White noise apps. If you’re unsure about sleeping with white noise or don’t want to invest in a device just yet, then apps are a good place to start. Many offer an assortment of sounds and are low cost compared to white noise machines. Just keep in mind that the sound quality is only as good as your phone’s speaker, and you may need to keep your phone charging at night since it will drain the battery.
To really get a grip on each machine’s capabilities, we took notes on setup, listened to every soundtrack, pressed every button and control, examined the overall design, noted and tested additional features and researched warranties. We then compared and contrasted these features to find the best of the best.
Naturally, our first step was setup. Out of the box, we wanted to know just how easy or hard it was to get each machine up and running. This included cable management, battery insertion and setting up apps.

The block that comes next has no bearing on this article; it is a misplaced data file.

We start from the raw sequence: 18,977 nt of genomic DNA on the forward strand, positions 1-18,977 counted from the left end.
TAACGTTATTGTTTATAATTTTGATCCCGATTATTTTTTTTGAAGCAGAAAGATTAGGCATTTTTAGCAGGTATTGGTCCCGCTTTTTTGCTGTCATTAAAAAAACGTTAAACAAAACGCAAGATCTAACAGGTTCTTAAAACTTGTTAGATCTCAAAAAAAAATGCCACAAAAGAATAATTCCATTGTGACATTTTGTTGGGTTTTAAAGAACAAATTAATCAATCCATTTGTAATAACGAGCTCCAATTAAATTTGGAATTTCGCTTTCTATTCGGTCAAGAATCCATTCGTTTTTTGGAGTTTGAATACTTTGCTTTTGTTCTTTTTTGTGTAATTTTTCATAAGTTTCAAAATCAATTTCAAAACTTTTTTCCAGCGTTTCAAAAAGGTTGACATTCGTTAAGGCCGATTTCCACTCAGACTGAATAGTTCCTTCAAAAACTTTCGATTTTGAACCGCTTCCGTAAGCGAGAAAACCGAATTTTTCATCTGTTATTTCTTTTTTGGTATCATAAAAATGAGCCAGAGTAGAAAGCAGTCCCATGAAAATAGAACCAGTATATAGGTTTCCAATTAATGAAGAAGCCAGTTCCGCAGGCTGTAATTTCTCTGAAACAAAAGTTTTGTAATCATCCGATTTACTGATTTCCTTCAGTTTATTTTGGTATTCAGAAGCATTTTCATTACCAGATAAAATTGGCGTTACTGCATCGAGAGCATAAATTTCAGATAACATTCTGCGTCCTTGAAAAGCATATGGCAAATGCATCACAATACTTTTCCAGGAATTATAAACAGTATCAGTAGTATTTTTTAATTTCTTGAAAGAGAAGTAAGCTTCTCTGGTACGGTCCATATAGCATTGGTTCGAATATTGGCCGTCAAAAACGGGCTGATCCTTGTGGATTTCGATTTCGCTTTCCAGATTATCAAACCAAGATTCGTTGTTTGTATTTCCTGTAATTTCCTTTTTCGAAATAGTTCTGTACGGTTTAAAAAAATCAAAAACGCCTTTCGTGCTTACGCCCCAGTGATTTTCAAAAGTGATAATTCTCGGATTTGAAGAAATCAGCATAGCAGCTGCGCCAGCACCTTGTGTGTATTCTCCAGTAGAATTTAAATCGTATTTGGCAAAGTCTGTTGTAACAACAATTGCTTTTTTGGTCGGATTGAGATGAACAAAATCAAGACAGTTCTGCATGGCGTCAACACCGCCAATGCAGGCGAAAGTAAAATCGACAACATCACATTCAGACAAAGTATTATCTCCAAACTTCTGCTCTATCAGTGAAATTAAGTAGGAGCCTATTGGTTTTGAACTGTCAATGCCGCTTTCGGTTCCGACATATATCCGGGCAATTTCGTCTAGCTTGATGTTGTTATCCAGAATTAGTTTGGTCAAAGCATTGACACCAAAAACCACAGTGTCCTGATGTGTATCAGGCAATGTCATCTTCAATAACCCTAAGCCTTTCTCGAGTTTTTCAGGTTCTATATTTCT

Once the devices were operating, we dove into our sound options category. Variety was important to us — how many unique sounds can each sound machine make, and how many categories were there? As we listened, we also noted sound quality. Does the sound come out fuzzy or clear? And how much tonal range does each device have? Realistic-sounding bird calls, for example, require a lot of higher pitches, whereas a thunderstorm takes deep notes to reproduce. Finally, volume control was a big factor for us. The more volume options the better.